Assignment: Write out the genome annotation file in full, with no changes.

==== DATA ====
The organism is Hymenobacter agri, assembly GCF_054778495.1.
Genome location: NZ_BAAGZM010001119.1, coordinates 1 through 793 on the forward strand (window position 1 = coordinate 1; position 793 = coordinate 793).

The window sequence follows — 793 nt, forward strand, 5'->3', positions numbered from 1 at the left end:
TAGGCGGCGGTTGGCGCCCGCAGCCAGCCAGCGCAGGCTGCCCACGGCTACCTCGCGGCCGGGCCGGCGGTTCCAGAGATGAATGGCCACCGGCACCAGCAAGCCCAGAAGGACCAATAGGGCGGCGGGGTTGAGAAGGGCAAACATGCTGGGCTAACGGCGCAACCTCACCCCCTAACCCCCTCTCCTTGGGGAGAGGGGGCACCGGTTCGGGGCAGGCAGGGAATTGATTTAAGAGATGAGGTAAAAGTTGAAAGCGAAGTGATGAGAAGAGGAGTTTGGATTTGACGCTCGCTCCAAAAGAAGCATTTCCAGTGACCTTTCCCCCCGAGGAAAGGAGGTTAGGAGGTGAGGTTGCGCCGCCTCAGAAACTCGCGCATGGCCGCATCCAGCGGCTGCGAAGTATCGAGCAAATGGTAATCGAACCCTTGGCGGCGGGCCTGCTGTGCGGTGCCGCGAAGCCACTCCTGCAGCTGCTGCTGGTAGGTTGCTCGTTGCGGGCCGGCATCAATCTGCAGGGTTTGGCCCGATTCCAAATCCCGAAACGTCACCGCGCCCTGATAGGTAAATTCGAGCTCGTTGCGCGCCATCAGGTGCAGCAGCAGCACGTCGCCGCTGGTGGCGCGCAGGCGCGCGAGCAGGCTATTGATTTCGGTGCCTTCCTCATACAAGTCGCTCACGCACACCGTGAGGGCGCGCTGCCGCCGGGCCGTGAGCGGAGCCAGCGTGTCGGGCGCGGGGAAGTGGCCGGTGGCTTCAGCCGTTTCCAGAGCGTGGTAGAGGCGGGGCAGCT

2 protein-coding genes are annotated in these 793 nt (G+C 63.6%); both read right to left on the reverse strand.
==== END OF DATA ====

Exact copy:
The organism is Hymenobacter agri, assembly GCF_054778495.1.
Genome location: NZ_BAAGZM010001119.1, coordinates 1 through 793 on the forward strand (window position 1 = coordinate 1; position 793 = coordinate 793).

The window sequence follows — 793 nt, forward strand, 5'->3', positions numbered from 1 at the left end:
TAGGCGGCGGTTGGCGCCCGCAGCCAGCCAGCGCAGGCTGCCCACGGCTACCTCGCGGCCGGGCCGGCGGTTCCAGAGATGAATGGCCACCGGCACCAGCAAGCCCAGAAGGACCAATAGGGCGGCGGGGTTGAGAAGGGCAAACATGCTGGGCTAACGGCGCAACCTCACCCCCTAACCCCCTCTCCTTGGGGAGAGGGGGCACCGGTTCGGGGCAGGCAGGGAATTGATTTAAGAGATGAGGTAAAAGTTGAAAGCGAAGTGATGAGAAGAGGAGTTTGGATTTGACGCTCGCTCCAAAAGAAGCATTTCCAGTGACCTTTCCCCCCGAGGAAAGGAGGTTAGGAGGTGAGGTTGCGCCGCCTCAGAAACTCGCGCATGGCCGCATCCAGCGGCTGCGAAGTATCGAGCAAATGGTAATCGAACCCTTGGCGGCGGGCCTGCTGTGCGGTGCCGCGAAGCCACTCCTGCAGCTGCTGCTGGTAGGTTGCTCGTTGCGGGCCGGCATCAATCTGCAGGGTTTGGCCCGATTCCAAATCCCGAAACGTCACCGCGCCCTGATAGGTAAATTCGAGCTCGTTGCGCGCCATCAGGTGCAGCAGCAGCACGTCGCCGCTGGTGGCGCGCAGGCGCGCGAGCAGGCTATTGATTTCGGTGCCTTCCTCATACAAGTCGCTCACGCACACCGTGAGGGCGCGCTGCCGCCGGGCCGTGAGCGGAGCCAGCGTGTCGGGCGCGGGGAAGTGGCCGGTGGCTTCAGCCGTTTCCAGAGCGTGGTAGAGGCGGGGCAGCT

2 protein-coding genes are annotated in these 793 nt (G+C 63.6%); both read right to left on the reverse strand.